John Hay was President Lincoln’s personal secretary, a position that began nearly five decades of public service. A diplomat who served multiple Administrations from Lincoln to Roosevelt, he was a central figure in defining the U.S. foreign policy that would be the basis of the United States role on the world stage in the twentieth century.
As the North Vietnamese army approached Saigon, government and private relief organizations engaged in a massive humanitarian program to evacuate war orphans. The History Guy tells the forgotten history of a program that was well intended, but also flawed, reminding us that history can be complex.
With the 76th anniversary of D-Day approaching, The History Guy had the opportunity to create a playlist for YouTubes’s Learning Hub. This collection of videos from several channels covers the largest amphibious invasion in military history:
The discovery of the tomb of King Tutankhamen in 1923 made the boy king world famous. But another discovery of the untouched tomb of pharaoh Psusennes I seventeen years later went nearly unnoticed. The History Guy tells the story of how current historical events affect our appreciation of the past and how Pierre Montet discovered the Silver Pharaoh.
The King James Version: Translating the World’s Most Popular Book.
The Holy Bible is the most read, and one of the most influential, books in world history. But the choice of what to include, and translating ancient words into modern languages, created many pitfalls, and even including a “wicked bible.” The History Guy recalls the convoluted path from Galilee to English translations of the world’s most popular book.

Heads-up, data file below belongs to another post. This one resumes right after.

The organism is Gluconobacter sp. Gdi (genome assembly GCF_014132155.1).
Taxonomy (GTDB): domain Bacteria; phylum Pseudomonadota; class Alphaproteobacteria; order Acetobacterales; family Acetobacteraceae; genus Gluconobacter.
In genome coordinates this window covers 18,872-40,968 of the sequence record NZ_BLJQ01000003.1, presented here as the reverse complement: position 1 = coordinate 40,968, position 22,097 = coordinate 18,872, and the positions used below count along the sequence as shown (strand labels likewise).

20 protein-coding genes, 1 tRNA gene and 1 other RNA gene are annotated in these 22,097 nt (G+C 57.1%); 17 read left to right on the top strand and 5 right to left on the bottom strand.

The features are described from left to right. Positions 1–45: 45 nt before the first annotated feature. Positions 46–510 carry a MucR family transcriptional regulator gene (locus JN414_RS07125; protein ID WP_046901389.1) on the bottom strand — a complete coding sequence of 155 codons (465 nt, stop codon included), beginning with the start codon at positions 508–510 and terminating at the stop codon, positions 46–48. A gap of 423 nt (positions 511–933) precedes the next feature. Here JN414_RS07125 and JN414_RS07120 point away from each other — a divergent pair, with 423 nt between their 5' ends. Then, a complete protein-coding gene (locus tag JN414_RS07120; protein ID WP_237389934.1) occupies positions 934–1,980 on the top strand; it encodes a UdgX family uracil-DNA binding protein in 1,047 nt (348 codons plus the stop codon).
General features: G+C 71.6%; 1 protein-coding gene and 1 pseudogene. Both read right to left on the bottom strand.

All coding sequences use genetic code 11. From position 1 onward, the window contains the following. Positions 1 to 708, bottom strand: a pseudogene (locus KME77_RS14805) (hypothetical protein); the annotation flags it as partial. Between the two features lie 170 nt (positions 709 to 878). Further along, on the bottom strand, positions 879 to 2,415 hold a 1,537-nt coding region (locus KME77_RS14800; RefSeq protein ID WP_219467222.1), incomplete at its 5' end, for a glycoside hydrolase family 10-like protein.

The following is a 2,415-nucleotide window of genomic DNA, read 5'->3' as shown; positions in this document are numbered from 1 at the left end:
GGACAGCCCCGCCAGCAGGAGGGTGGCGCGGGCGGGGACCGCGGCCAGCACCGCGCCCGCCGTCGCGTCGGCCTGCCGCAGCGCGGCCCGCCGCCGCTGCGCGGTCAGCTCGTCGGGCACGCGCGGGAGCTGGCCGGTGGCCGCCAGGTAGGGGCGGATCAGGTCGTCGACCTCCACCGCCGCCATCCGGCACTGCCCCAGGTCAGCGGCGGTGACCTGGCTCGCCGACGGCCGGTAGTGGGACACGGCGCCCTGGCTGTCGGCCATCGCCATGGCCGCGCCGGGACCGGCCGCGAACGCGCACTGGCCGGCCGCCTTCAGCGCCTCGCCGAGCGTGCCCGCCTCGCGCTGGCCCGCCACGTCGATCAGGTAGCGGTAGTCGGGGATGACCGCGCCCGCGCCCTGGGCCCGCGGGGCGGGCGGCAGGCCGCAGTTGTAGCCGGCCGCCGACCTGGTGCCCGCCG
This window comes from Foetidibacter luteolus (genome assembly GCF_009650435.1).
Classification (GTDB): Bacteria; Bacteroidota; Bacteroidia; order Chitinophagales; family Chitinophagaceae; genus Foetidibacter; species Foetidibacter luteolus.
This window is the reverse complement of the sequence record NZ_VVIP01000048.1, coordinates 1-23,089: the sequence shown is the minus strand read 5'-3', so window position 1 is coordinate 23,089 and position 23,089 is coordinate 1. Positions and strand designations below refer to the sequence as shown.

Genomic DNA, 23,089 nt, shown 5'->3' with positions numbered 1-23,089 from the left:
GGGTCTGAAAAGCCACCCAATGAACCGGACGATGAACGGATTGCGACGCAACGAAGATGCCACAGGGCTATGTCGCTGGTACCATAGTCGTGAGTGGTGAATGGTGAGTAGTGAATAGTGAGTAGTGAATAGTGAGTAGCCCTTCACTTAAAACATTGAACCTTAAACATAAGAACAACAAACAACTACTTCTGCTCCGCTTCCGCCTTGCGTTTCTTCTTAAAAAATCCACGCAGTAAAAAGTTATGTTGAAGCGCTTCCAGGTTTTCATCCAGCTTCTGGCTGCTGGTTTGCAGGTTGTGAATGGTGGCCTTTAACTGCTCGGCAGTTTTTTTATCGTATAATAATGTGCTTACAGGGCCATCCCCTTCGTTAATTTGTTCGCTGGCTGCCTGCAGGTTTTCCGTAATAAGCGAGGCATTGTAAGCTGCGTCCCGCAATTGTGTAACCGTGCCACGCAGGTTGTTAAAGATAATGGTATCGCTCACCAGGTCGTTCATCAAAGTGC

When 85-year-old Lana Peters passed away in 2011 from complications due to colon cancer, the nation seemed to have forgotten the woman who had become a sensation during the Cold War. The History Guy recalls the extraordinary life of the woman whose defection to the United States represented a seminal moment in history.
Bessie Coleman was the first black person to earn an international aviation license from the Fédération Aéronautique Internationale. The History Guy remembers the fearless “Queen Bess” who inspired a generation of aviation pioneers. Her life is history that deserves to be remembered.
Inoculation existed for centuries before it was accepted by Western medicine. Onesimus, an African slave in early eighteenth century Boston, played a critical role in legitimizing a procedure that saved millions of lives. The History Guy remembers Onesimus, one of “the Best Bostonians of All Time.”
In 1960 the Swan Islands, 95 miles from Honduras, were disputed territory, and the front lines of the Cold War. In a History Guy Short episode, the History Guy recalls how the CIA prevented a crisis by offering free beer.
In April 1943, troops of the British First Army captured a German Tiger tank virtually intact. It was the first operable Tiger tank captured by the British. But the details of its capture, and the battle in which it was captured, are still mysterious. The History Guy recalls the forgotten battle at Guriat el Atach.